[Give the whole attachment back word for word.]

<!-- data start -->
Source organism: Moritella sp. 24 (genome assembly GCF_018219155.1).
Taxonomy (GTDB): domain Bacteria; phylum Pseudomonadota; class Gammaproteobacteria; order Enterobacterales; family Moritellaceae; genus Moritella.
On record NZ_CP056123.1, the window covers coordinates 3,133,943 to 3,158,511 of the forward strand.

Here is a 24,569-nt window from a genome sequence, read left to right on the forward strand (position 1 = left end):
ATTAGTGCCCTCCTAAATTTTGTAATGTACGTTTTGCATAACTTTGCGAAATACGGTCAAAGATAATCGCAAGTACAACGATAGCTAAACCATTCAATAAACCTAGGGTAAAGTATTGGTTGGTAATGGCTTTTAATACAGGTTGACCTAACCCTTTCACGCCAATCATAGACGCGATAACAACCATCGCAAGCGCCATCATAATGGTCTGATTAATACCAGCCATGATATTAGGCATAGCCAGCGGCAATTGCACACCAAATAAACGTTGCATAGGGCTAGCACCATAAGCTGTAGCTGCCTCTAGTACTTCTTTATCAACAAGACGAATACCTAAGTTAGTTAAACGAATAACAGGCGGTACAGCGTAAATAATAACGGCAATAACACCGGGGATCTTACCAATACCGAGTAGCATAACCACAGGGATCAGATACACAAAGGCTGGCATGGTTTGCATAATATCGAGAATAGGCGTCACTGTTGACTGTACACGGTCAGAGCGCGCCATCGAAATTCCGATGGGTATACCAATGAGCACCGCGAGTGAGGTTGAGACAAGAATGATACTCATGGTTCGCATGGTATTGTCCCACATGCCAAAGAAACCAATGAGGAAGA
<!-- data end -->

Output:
Source organism: Moritella sp. 24 (genome assembly GCF_018219155.1).
Taxonomy (GTDB): domain Bacteria; phylum Pseudomonadota; class Gammaproteobacteria; order Enterobacterales; family Moritellaceae; genus Moritella.
On record NZ_CP056123.1, the window covers coordinates 3,133,943 to 3,158,511 of the forward strand.

Here is a 24,569-nt window from a genome sequence, read left to right on the forward strand (position 1 = left end):
ATTAGTGCCCTCCTAAATTTTGTAATGTACGTTTTGCATAACTTTGCGAAATACGGTCAAAGATAATCGCAAGTACAACGATAGCTAAACCATTCAATAAACCTAGGGTAAAGTATTGGTTGGTAATGGCTTTTAATACAGGTTGACCTAACCCTTTCACGCCAATCATAGACGCGATAACAACCATCGCAAGCGCCATCATAATGGTCTGATTAATACCAGCCATGATATTAGGCATAGCCAGCGGCAATTGCACACCAAATAAACGTTGCATAGGGCTAGCACCATAAGCTGTAGCTGCCTCTAGTACTTCTTTATCAACAAGACGAATACCTAAGTTAGTTAAACGAATAACAGGCGGTACAGCGTAAATAATAACGGCAATAACACCGGGGATCTTACCAATACCGAGTAGCATAACCACAGGGATCAGATACACAAAGGCTGGCATGGTTTGCATAATATCGAGAATAGGCGTCACTGTTGACTGTACACGGTCAGAGCGCGCCATCGAAATTCCGATGGGTATACCAATGAGCACCGCGAGTGAGGTTGAGACAAGAATGATACTCATGGTTCGCATGGTATTGTCCCACATGCCAAAGAAACCAATGAGGAAGA